American Forces Press Service

Defense Leaders Stand Firm on Anthrax Shot Program


  By Linda D. Kozaryn
 American Forces Press Service

 WASHINGTON -- They offered no options -- the lives of their 
 soldiers, sailors, Marines and airmen are not negotiable. 
 Their message was clear: Anything less than DoD's mandatory 
 anthrax vaccination program is unacceptable.
 Senior military leaders recently delivered that firm 
 message to Congress. Late September hearings were held 
 because of congressional concerns about the impact on 
 military readiness of service members refusing 
 vaccinations. These concerns were fueled by controversial 
 reports, many of them sprouting up on small Internet sites, 
 that claim DoD's vaccine is untested and dangerous.
 Deputy Defense Secretary John J. Hamre testified on the 
 issue Sept. 30 before the Military Personnel Subcommittee 
 of the House Armed Services Committee. He was followed by 
 U.S. Marine Corps Gen. Anthony Zinni, commander, U.S. 
 Central Command and Dr. (Lt. Gen.) Ronald E. Blanck, 
 surgeon general of the Army. The Army is the immunization 
 program executive agent.
 Hamre stressed that DoD's Anthrax Vaccine Immunization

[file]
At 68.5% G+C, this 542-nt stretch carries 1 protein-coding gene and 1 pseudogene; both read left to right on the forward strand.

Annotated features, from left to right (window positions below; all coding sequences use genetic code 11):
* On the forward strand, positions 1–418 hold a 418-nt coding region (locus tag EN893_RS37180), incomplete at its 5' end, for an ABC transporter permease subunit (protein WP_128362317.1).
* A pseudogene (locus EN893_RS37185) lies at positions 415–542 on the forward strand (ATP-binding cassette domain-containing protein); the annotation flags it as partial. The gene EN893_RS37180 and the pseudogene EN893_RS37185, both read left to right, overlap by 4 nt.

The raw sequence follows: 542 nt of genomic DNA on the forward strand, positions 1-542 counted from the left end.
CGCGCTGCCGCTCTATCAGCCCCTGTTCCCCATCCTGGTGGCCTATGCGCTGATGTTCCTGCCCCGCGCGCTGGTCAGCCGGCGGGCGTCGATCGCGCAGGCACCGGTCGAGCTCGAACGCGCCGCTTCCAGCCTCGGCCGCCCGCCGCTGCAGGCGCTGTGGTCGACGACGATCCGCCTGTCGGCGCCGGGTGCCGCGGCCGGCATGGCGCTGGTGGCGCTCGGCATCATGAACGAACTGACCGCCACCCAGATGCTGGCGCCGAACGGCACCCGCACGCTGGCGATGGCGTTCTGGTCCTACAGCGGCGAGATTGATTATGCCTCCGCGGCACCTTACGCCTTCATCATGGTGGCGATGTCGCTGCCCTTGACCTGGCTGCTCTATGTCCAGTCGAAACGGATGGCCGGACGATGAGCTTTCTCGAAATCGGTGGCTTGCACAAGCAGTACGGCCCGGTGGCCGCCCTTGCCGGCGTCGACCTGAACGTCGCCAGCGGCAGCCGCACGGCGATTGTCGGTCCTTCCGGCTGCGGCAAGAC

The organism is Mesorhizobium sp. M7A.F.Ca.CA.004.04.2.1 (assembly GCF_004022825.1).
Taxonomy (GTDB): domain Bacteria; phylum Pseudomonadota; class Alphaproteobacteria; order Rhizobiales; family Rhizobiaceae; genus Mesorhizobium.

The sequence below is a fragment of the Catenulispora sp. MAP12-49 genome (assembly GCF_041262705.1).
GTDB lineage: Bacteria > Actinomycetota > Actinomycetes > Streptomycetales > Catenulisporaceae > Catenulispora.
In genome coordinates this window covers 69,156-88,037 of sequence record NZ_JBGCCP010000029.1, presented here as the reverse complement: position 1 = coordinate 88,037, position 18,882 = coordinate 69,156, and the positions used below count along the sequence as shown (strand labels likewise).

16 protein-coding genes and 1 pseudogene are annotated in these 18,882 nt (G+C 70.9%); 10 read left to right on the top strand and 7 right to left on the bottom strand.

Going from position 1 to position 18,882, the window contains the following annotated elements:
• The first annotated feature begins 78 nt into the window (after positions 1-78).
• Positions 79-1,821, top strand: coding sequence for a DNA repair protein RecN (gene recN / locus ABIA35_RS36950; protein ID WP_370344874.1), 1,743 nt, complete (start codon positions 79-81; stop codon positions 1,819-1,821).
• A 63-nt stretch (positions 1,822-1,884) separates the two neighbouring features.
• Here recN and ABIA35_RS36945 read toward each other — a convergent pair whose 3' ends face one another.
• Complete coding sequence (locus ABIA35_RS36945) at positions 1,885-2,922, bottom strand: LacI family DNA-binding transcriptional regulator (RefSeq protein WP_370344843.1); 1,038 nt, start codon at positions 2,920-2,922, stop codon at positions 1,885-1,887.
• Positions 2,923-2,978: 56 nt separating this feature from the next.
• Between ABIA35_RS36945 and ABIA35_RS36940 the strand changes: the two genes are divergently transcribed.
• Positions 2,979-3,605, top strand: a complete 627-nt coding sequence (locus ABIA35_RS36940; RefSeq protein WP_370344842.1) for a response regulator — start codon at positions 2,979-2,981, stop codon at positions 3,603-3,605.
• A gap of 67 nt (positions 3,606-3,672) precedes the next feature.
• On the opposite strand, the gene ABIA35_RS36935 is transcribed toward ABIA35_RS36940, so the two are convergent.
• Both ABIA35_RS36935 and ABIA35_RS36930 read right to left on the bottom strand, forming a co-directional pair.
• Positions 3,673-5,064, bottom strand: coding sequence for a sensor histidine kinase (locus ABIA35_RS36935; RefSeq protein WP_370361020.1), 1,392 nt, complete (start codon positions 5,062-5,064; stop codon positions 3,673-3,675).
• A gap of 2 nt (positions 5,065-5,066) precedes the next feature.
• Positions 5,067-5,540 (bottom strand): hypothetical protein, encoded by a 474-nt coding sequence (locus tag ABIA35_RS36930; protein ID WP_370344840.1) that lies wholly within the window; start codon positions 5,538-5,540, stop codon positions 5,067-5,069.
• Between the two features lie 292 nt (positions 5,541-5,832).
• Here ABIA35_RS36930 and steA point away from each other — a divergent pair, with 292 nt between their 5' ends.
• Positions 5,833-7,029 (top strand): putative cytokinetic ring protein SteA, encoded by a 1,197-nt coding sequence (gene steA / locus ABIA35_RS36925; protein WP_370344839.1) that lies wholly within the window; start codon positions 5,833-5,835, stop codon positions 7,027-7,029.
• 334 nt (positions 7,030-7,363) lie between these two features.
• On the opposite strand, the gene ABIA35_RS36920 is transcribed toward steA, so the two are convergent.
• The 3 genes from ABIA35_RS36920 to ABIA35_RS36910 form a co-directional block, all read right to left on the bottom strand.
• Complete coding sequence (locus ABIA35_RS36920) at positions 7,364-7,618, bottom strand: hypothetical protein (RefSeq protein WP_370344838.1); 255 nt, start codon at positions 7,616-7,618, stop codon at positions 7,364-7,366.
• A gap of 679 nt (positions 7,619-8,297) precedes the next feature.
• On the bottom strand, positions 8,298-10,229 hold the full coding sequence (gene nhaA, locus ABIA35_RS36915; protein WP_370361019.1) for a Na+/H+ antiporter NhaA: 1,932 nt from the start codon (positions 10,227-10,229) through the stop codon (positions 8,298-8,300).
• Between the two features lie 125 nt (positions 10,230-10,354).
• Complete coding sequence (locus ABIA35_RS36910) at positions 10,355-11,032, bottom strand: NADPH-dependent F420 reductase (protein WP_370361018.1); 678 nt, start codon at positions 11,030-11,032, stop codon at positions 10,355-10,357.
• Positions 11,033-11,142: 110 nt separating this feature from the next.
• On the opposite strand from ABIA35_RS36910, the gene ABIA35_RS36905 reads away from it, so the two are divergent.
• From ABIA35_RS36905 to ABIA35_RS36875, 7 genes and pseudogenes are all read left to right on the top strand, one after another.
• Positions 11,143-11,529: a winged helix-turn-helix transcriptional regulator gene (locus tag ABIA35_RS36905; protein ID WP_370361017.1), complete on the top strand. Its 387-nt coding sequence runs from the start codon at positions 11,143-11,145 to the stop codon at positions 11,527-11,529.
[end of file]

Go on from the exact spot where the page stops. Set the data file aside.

Program, implemented in March 1998, is a vital part of the 
 military's force protection strategy. Over the next seven 
 years, the department plans to immunize 2.4 million active 
 duty and reserve component personnel against the threat 
 posed by at least 10 nations suspected of having weaponized 
 The Defense Department received unequivocal evidence in 
 1997 that Iraq had weaponized anthrax, Hamre said. Anyone 
 in the U.S. Central Command's theater of operations is 
 especially at risk, and the anthrax vaccine is as necessary 
 for force protection as a flak jacket or a helmet, he said. 
 "If you don't get inoculated, you're going to die," he 
 said. Weapons-grade anthrax is as deadly as the Ebola virus 
 and virtually always fatal if inhaled. Anthrax normally is 
 a livestock disease transmitted to humans by skin contact 
 and though dangerous is not usually fatal if treated in 
 The DoD vaccine is the same one licensed in 1970 by the 
 U.S. Food and Drug Administration and used ever since by 
 the U.S. livestock industry. Internet misinformation and 
 rumormongering about the vaccine has alarmed some service 
 members, Hamre said.
 "I would admit we have not done a good enough job 
 explaining to all of the people at home," he said. Emphasis 
 was put on education of service members in Central Command, 
 where the threat was the most urgent, he said.
 The deputy noted that the Pentagon's top leaders, including 
 himself, Defense Secretary William S. Cohen and other top 
 Pentagon leaders including every service chief, service 
 secretary and commander in chief have all taken the shots. 
 "I am not going to ask a soldier to put something in his 
 arm if I'm not prepared to take it first," Hamre said.
 Zinni acknowledged that anthrax vaccinations are voluntary 
 among allied and coalition forces, but he rejected a 
 voluntary program for the United States. "On battlefields, 
 we overwhelm our medical capability," he said. "If we 
 accept voluntary inoculation, I accept additional 
 As a commander, Zinni said, he would not place U.S. forces